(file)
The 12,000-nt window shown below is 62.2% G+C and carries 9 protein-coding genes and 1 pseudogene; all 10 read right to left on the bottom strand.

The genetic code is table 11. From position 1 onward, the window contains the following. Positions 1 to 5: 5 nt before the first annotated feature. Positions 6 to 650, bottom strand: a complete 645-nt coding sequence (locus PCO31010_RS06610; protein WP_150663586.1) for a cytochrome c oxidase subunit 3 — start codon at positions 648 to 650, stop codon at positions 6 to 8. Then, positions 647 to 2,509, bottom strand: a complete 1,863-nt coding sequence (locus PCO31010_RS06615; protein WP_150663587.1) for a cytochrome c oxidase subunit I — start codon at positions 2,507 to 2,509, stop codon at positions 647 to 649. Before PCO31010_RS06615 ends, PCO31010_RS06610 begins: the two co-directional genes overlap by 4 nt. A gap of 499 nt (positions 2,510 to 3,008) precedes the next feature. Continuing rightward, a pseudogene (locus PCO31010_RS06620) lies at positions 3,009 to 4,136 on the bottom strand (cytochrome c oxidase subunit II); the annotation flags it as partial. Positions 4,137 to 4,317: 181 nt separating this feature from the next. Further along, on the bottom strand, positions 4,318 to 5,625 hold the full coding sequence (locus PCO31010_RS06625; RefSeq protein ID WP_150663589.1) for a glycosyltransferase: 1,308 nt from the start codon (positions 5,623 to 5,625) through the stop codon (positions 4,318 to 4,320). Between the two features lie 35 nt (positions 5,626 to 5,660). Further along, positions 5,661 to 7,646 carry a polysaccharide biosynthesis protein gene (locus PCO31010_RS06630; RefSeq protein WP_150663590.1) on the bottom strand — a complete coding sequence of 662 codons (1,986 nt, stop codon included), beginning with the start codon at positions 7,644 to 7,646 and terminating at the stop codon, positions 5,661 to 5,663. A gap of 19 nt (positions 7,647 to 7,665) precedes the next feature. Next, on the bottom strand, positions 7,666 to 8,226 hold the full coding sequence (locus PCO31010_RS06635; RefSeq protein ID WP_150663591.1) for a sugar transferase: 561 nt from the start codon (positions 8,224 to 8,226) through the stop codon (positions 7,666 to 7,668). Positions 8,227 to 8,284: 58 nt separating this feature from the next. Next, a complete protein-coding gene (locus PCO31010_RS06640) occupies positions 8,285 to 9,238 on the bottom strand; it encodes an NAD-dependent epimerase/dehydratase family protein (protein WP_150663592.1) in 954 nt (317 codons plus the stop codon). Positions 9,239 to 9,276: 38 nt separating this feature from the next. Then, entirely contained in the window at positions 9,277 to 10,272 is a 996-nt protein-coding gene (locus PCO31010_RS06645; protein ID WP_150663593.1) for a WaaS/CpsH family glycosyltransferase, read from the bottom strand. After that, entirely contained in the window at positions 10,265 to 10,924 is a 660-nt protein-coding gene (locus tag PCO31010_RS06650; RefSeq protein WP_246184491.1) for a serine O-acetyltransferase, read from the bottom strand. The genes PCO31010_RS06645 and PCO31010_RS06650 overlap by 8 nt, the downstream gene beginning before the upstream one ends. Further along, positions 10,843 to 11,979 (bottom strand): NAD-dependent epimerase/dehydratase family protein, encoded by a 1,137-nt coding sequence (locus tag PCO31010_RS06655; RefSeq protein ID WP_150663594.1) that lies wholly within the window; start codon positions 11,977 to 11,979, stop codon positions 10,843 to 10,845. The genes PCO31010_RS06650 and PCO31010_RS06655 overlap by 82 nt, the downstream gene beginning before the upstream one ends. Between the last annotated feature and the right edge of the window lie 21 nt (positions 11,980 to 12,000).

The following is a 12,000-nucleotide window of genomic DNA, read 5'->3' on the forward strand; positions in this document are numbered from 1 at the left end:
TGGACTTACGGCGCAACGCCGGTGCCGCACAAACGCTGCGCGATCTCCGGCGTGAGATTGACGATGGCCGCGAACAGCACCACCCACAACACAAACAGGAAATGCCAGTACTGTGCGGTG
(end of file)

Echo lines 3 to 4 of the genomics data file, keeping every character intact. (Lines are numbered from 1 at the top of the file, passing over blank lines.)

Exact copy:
The following is a 12,000-nucleotide window of genomic DNA, read 5'->3' on the forward strand; positions in this document are numbered from 1 at the left end:
TGGACTTACGGCGCAACGCCGGTGCCGCACAAACGCTGCGCGATCTCCGGCGTGAGATTGACGATGGCCGCGAACAGCACCACCCACAACACAAACAGGAAATGCCAGTACTGTGCGGTG